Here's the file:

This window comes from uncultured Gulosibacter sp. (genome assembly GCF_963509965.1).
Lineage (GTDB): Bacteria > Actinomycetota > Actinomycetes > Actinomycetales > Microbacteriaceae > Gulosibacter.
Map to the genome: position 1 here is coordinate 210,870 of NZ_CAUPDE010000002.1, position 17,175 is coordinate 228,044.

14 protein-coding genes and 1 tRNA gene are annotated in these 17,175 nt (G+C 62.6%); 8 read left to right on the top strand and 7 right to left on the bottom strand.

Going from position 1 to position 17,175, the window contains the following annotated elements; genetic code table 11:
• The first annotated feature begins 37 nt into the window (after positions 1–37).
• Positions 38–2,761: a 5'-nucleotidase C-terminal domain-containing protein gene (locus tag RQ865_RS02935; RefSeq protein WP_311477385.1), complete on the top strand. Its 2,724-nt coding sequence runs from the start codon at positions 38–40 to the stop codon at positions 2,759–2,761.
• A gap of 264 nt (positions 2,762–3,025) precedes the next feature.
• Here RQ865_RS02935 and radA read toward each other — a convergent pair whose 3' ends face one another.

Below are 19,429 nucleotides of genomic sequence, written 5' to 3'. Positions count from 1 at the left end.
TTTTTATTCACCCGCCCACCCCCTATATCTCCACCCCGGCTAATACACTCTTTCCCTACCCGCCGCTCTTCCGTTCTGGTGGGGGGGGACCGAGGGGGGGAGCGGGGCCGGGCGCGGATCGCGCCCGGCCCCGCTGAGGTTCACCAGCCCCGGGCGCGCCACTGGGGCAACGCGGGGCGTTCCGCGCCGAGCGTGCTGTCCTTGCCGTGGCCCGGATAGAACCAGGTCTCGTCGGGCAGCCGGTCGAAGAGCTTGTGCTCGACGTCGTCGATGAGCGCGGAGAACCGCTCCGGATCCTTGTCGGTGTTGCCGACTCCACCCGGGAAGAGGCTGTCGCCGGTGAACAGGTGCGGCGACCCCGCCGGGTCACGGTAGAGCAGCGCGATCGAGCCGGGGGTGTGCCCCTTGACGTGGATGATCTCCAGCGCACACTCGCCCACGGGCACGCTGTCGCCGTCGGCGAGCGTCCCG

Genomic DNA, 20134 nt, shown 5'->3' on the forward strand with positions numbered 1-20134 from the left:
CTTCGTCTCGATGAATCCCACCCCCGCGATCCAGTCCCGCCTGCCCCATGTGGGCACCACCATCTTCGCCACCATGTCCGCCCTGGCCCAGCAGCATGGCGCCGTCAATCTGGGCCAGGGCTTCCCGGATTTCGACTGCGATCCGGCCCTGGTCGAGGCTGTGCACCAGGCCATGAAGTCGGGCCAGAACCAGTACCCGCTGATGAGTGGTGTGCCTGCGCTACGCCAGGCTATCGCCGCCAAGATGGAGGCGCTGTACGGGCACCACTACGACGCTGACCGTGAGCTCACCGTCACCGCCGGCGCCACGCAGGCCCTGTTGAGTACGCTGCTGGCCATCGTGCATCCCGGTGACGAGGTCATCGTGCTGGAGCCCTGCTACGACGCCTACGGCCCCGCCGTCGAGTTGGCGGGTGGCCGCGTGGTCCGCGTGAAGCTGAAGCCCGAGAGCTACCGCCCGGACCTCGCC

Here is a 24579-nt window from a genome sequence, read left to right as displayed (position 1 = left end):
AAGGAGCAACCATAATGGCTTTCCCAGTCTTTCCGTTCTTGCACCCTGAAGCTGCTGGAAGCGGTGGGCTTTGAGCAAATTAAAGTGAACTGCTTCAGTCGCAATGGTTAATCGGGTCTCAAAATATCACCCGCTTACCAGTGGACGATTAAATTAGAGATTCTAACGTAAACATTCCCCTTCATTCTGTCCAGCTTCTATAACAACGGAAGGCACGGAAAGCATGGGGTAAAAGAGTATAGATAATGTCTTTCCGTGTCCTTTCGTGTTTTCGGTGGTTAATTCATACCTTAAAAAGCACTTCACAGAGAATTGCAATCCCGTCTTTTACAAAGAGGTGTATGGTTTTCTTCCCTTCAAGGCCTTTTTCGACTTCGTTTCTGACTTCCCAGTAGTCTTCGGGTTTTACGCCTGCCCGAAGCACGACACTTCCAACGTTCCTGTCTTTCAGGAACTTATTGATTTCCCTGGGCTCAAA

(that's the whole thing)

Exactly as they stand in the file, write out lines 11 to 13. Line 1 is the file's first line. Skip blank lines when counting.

TTTTTATTCACCCGCCCACCCCCTATATCTCCACCCCGGCTAATACACTCTTTCCCTACCCGCCGCTCTTCCGTTCTGGTGGGGGGGGACCGAGGGGGGGAGCGGGGCCGGGCGCGGATCGCGCCCGGCCCCGCTGAGGTTCACCAGCCCCGGGCGCGCCACTGGGGCAACGCGGGGCGTTCCGCGCCGAGCGTGCTGTCCTTGCCGTGGCCCGGATAGAACCAGGTCTCGTCGGGCAGCCGGTCGAAGAGCTTGTGCTCGACGTCGTCGATGAGCGCGGAGAACCGCTCCGGATCCTTGTCGGTGTTGCCGACTCCACCCGGGAAGAGGCTGTCGCCGGTGAACAGGTGCGGCGACCCCGCCGGGTCACGGTAGAGCAGCGCGATCGAGCCGGGGGTGTGCCCCTTGACGTGGATGATCTCCAGCGCACACTCGCCCACGGGCACGCTGTCGCCGTCGGCGAGCGTCCCG

Genomic DNA, 20134 nt, shown 5'->3' on the forward strand with positions numbered 1-20134 from the left:
CTTCGTCTCGATGAATCCCACCCCCGCGATCCAGTCCCGCCTGCCCCATGTGGGCACCACCATCTTCGCCACCATGTCCGCCCTGGCCCAGCAGCATGGCGCCGTCAATCTGGGCCAGGGCTTCCCGGATTTCGACTGCGATCCGGCCCTGGTCGAGGCTGTGCACCAGGCCATGAAGTCGGGCCAGAACCAGTACCCGCTGATGAGTGGTGTGCCTGCGCTACGCCAGGCTATCGCCGCCAAGATGGAGGCGCTGTACGGGCACCACTACGACGCTGACCGTGAGCTCACCGTCACCGCCGGCGCCACGCAGGCCCTGTTGAGTACGCTGCTGGCCATCGTGCATCCCGGTGACGAGGTCATCGTGCTGGAGCCCTGCTACGACGCCTACGGCCCCGCCGTCGAGTTGGCGGGTGGCCGCGTGGTCCGCGTGAAGCTGAAGCCCGAGAGCTACCGCCCGGACCTCGCC